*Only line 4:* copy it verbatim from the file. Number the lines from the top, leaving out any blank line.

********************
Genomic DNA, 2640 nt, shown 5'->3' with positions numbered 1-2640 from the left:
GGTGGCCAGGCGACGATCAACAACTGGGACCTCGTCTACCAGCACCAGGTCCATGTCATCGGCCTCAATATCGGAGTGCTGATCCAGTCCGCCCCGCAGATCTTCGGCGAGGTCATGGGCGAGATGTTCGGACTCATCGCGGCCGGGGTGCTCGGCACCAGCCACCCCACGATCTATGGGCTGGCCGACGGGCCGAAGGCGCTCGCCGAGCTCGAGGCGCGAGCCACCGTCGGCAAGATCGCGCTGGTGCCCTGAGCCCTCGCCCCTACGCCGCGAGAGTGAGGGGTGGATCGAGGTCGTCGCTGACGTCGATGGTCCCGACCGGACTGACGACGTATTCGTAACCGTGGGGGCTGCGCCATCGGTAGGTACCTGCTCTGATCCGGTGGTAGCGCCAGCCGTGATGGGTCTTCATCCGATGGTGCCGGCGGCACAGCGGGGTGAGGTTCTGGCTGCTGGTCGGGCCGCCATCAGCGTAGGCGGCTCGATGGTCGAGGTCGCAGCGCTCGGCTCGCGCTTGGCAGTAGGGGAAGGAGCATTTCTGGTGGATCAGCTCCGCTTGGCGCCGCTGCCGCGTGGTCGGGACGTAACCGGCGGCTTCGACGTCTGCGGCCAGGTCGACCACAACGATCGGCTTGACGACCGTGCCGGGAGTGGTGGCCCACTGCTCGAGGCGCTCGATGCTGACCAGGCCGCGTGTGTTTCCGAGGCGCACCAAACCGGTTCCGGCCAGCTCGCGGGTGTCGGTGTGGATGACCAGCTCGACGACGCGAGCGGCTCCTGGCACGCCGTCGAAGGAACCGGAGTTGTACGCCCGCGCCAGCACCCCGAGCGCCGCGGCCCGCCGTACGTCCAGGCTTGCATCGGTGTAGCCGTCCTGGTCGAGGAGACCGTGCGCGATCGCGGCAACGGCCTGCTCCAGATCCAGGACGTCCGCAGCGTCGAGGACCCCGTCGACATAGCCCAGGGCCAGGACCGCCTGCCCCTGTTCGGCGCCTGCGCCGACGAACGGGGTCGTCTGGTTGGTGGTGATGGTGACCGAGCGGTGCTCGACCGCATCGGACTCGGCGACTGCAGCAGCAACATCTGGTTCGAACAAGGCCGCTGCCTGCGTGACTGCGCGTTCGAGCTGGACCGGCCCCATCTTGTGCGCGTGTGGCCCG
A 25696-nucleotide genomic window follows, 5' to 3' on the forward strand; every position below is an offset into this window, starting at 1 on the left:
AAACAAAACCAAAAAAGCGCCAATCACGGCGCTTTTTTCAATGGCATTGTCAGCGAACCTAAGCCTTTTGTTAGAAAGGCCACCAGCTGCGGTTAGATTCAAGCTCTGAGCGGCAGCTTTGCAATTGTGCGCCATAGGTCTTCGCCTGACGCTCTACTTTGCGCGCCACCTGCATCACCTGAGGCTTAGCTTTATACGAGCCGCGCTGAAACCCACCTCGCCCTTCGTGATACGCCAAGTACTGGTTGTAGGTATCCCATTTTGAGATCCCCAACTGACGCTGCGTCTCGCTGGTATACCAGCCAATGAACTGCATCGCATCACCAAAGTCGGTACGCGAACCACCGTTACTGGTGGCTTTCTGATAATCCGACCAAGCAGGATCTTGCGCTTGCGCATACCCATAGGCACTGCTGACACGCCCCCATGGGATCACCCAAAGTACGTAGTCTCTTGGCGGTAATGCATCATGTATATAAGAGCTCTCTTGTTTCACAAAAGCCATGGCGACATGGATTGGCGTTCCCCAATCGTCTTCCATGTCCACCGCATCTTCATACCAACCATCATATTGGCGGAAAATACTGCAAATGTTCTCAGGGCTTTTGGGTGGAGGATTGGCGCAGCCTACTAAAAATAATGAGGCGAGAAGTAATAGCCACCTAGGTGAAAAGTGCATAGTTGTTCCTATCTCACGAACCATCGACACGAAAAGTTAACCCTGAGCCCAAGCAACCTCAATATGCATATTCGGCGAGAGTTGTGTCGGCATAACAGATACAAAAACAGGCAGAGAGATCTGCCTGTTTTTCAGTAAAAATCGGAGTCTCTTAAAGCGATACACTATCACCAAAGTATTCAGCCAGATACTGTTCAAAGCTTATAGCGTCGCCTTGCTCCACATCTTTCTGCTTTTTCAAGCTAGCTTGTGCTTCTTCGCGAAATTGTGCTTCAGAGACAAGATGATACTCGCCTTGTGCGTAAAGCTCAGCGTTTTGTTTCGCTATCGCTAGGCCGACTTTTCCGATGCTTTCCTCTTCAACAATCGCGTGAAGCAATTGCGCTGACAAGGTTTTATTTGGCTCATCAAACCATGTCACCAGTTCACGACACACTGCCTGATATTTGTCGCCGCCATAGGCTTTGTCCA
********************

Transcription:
AAACAAAACCAAAAAAGCGCCAATCACGGCGCTTTTTTCAATGGCATTGTCAGCGAACCTAAGCCTTTTGTTAGAAAGGCCACCAGCTGCGGTTAGATTCAAGCTCTGAGCGGCAGCTTTGCAATTGTGCGCCATAGGTCTTCGCCTGACGCTCTACTTTGCGCGCCACCTGCATCACCTGAGGCTTAGCTTTATACGAGCCGCGCTGAAACCCACCTCGCCCTTCGTGATACGCCAAGTACTGGTTGTAGGTATCCCATTTTGAGATCCCCAACTGACGCTGCGTCTCGCTGGTATACCAGCCAATGAACTGCATCGCATCACCAAAGTCGGTACGCGAACCACCGTTACTGGTGGCTTTCTGATAATCCGACCAAGCAGGATCTTGCGCTTGCGCATACCCATAGGCACTGCTGACACGCCCCCATGGGATCACCCAAAGTACGTAGTCTCTTGGCGGTAATGCATCATGTATATAAGAGCTCTCTTGTTTCACAAAAGCCATGGCGACATGGATTGGCGTTCCCCAATCGTCTTCCATGTCCACCGCATCTTCATACCAACCATCATATTGGCGGAAAATACTGCAAATGTTCTCAGGGCTTTTGGGTGGAGGATTGGCGCAGCCTACTAAAAATAATGAGGCGAGAAGTAATAGCCACCTAGGTGAAAAGTGCATAGTTGTTCCTATCTCACGAACCATCGACACGAAAAGTTAACCCTGAGCCCAAGCAACCTCAATATGCATATTCGGCGAGAGTTGTGTCGGCATAACAGATACAAAAACAGGCAGAGAGATCTGCCTGTTTTTCAGTAAAAATCGGAGTCTCTTAAAGCGATACACTATCACCAAAGTATTCAGCCAGATACTGTTCAAAGCTTATAGCGTCGCCTTGCTCCACATCTTTCTGCTTTTTCAAGCTAGCTTGTGCTTCTTCGCGAAATTGTGCTTCAGAGACAAGATGATACTCGCCTTGTGCGTAAAGCTCAGCGTTTTGTTTCGCTATCGCTAGGCCGACTTTTCCGATGCTTTCCTCTTCAACAATCGCGTGAAGCAATTGCGCTGACAAGGTTTTATTTGGCTCATCAAACCATGTCACCAGTTCACGACACACTGCCTGATATTTGTCGCCGCCATAGGCTTTGTCCA